I agree with Steffen, this sounds like malvertising as the most likely cause, with a less likely option being compromise of the visited site with embedded redirects. Running ad-blockers and script-blockers is effective against most malvertising, but can negatively affect your browsing experience. Sometimes malvertising is targeted at only certain browsers. ...


8

The "Kaminsky bug" (CVE-2008-1447) affects "BIND 8 and 9 before 9.5.0-P1, 9.4.2-P1, and 9.3.5-P1".


8

Blocking IP with no reverse DNS means punishing people who have bad ISP. It seems that most ISP have now understood that reverse DNS should be in place, but occasional mishaps still happen. There is no, to my knowledge, "legitimate" reason not to implement reverse DNS, but I have seen it happen a lot, and rejecting requests on that ground seems harsh, and ...


8

This is a genuine Microsoft Update site. If you go to any Microsoft KB article you'll see the link in the INTRODUCTION section (example). All old Windows Update addresses such as windowsupdate.microsoft.com and windowsupdate.com now redirect to the new update.microsoft.com. The new domain seems to be a policy of unifying the update site for Microsoft's ...


8

Most likely not. IPv6 support is still quite patchy in many parts of the world. The delay is most likely caused by bad routing or network packets having to go through too many hops. You can test out your IPv6 connection here. The hosts file is used to bypass DNS and make your access to websites matching domains listed slightly faster, not slower. A whois ...


7

We can but... At the point the query makes it to your server it's already too late. Your server will waste its resources trying to do something with the packets and the requests. Even if you have something like iptables drop all connections it's still going to use up all of the bandwidth on the server inbound. Redirecting all traffic someplace else eats up ...


7

Properly used https can mitigate the risk of not using DNSSsec because it is checked if the endpoint is the expected one by validating its certificate. Also, the data transport itself is protected. There are several things which can go wrong with https itself (weak ciphers, errors in validation process, too much trusted root CAs with same rights....) but if ...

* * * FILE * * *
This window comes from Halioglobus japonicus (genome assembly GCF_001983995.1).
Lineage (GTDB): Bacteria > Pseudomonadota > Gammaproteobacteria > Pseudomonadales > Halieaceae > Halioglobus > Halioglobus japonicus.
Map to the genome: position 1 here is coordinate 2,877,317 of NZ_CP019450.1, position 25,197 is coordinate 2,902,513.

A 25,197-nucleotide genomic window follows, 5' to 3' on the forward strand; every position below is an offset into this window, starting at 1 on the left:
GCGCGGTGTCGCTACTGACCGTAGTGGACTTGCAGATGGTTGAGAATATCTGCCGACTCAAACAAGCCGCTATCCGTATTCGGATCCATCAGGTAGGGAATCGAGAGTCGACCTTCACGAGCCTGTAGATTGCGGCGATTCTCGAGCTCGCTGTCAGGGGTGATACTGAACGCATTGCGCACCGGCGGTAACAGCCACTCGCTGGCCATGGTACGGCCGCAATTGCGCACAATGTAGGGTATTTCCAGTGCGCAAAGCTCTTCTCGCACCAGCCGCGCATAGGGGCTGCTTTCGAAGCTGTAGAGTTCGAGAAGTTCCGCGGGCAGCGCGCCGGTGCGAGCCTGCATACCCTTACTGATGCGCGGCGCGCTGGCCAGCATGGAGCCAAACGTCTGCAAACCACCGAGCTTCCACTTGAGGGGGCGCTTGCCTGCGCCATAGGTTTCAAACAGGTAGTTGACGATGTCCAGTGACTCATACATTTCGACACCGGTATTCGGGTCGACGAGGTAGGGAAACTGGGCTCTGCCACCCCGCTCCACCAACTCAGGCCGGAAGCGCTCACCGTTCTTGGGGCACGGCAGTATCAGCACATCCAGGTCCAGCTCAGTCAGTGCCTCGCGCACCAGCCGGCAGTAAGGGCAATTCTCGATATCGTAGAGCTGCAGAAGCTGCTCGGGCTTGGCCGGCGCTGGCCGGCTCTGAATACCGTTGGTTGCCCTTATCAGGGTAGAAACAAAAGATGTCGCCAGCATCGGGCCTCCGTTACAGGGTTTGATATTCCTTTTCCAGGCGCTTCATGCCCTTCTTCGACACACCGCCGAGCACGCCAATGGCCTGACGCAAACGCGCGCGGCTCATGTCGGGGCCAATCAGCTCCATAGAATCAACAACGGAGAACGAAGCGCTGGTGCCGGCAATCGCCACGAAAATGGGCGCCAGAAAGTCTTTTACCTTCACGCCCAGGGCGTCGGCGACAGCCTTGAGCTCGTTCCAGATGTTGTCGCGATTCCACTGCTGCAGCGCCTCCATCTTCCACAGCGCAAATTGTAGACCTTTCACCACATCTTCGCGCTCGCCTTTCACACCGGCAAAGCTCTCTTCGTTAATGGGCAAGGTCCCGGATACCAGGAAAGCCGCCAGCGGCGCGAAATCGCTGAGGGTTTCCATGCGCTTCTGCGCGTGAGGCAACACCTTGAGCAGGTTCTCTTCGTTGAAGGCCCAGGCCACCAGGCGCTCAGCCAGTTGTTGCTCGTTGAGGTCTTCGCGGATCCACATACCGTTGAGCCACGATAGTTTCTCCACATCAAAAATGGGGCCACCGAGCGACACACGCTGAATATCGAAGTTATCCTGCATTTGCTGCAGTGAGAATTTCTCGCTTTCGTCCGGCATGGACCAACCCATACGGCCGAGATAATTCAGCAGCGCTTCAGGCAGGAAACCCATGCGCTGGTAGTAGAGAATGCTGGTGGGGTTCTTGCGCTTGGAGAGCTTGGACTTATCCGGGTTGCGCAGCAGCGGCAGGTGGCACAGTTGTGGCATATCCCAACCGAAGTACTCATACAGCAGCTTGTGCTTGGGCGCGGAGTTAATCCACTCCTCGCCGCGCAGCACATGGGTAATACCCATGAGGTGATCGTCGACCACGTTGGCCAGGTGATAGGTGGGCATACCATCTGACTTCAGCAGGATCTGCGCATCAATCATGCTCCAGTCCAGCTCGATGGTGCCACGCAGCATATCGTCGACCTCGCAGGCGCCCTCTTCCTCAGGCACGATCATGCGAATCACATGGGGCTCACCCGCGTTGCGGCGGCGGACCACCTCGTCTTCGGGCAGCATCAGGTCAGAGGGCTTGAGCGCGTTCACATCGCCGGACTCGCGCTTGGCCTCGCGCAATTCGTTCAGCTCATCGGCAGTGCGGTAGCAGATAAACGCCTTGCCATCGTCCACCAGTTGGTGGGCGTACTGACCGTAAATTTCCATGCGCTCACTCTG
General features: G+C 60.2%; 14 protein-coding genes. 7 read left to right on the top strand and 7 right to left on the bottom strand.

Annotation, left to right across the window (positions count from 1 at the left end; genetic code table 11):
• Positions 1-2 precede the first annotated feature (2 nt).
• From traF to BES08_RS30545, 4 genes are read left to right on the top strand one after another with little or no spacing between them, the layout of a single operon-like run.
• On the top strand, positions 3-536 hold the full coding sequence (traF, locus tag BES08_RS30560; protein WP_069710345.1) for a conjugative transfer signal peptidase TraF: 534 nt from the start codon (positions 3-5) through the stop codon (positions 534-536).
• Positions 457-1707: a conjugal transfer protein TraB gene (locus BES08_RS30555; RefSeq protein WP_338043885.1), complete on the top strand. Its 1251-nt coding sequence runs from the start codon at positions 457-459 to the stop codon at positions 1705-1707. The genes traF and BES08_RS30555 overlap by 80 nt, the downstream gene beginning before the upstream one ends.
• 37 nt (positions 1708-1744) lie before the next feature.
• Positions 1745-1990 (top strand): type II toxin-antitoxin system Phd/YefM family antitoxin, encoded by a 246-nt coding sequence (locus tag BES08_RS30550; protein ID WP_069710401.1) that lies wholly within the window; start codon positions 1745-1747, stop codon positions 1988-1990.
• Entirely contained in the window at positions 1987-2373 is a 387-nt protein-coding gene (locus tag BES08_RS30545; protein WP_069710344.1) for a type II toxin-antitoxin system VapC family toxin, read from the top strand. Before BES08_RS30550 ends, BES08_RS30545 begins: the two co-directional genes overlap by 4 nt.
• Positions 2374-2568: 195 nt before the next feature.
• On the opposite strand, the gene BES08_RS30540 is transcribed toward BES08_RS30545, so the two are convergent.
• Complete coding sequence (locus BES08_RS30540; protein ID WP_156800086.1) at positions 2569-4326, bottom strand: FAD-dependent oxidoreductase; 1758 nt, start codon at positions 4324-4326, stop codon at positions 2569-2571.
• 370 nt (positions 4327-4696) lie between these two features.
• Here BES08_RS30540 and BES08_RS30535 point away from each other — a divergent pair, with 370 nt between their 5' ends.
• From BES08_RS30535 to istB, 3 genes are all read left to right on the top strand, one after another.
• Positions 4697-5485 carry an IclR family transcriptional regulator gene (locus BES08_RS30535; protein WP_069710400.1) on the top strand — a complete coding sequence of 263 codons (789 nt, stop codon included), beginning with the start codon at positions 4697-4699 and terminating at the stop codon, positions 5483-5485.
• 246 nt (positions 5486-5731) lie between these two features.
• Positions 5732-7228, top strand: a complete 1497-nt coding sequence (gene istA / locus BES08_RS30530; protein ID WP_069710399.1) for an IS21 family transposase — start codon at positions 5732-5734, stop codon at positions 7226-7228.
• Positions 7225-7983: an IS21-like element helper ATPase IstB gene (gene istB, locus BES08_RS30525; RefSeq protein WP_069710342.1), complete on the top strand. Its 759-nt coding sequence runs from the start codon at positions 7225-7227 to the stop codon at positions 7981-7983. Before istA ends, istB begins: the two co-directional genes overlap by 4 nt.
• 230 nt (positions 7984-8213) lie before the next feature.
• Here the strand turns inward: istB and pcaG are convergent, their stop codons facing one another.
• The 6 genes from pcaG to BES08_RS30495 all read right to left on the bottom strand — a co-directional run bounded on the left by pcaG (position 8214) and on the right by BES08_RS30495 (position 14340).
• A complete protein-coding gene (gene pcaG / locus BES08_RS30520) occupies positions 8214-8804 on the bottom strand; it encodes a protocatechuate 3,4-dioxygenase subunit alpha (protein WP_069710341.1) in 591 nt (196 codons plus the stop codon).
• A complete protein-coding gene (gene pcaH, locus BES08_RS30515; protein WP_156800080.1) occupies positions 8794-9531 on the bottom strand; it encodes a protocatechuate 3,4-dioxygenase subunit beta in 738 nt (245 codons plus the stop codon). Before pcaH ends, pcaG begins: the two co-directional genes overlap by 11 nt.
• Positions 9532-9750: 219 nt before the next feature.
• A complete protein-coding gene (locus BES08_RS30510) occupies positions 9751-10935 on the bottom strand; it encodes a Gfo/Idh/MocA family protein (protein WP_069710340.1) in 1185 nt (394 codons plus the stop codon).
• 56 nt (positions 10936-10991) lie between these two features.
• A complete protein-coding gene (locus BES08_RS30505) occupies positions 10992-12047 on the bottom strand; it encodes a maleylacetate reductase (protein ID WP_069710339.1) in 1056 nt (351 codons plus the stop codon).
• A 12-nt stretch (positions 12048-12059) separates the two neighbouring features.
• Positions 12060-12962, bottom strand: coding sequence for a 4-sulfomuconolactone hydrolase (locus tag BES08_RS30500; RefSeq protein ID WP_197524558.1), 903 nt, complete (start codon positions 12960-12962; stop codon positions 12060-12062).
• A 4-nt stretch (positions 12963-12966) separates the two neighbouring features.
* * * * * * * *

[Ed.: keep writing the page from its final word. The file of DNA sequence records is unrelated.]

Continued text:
7

If the service provides a web interface it might be vulnerable to CSRF attacks, XSS attacks or "same site" scripting. All of these can be triggered by just visiting the attackers external website, which by itself might be caused by malvertising or phishing. For these attacks it does not matter if the service is listening only on localhost, because it is only ...


6

This is very dangerous. If someone has control over your DNS they can, for example, steal all your email or your web traffic. First, do you operate your own DNS servers, or are they hosted (e.g. at a hosting provider or at your registrar)? Hosted: Check the control panel for these extra entries. They may be prepopulated to point to the host's servers. If ...


6

Yes, DNSSEC is immune to this kind of attack. Starting at an anchor (usually the root, sometimes DLV), every delegation is either explicitly secure (presence of DS set on delegation): powerdns.com. 172800 IN NS powerdnssec1.ds9a.nl. powerdns.com. 172800 IN NS powerdnssec2.ds9a.nl. powerdns.com. 86400 IN DS 44030 8 3 ...


6

It solves integrity guarantee. It will no longer be possible to MITM a signed zone. Right now anyone could falsify DNS records, with DNSSEC they cannot. The client already knows the public key of the root zone and can verify the whole chain down to the zone. When you register a domain, you must tell the TLD zone where your nameservers live. At that point, ...